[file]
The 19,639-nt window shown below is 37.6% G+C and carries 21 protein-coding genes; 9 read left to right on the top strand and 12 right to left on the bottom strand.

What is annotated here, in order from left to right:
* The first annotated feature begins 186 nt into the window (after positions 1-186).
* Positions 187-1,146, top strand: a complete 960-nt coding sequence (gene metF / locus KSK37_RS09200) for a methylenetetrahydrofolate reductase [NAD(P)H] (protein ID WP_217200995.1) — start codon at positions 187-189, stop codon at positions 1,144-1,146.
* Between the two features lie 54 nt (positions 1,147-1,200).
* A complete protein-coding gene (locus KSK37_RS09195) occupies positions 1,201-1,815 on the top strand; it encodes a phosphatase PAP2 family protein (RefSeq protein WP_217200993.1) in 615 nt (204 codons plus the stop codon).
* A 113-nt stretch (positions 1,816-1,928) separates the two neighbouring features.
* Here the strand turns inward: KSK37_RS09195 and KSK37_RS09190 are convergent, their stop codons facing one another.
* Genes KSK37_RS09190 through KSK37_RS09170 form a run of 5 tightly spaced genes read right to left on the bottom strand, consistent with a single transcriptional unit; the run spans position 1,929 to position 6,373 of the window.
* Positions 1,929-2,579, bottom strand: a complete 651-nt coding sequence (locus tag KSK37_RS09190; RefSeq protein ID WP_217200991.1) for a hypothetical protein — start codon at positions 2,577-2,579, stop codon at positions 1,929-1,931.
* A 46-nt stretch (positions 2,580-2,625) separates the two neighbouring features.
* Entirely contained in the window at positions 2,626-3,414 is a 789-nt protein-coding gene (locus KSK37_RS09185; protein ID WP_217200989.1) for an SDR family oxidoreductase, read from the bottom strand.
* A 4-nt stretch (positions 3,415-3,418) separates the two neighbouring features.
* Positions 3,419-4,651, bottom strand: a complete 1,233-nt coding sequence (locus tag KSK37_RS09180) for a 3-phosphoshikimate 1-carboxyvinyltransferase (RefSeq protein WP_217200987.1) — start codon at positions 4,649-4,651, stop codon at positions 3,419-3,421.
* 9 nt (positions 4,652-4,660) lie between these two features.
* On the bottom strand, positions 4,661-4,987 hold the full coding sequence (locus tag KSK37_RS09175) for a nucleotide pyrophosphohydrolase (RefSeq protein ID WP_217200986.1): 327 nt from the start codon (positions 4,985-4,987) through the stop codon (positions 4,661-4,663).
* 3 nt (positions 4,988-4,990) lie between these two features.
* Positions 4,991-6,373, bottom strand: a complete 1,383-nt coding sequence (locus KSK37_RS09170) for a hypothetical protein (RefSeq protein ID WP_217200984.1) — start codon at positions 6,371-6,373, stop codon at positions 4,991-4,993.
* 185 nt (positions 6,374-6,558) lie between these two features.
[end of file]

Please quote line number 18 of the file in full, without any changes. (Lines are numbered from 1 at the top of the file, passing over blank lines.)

* Positions 4,991-6,373, bottom strand: a complete 1,383-nt coding sequence (locus KSK37_RS09170) for a hypothetical protein (RefSeq protein ID WP_217200984.1) — start codon at positions 6,371-6,373, stop codon at positions 4,991-4,993.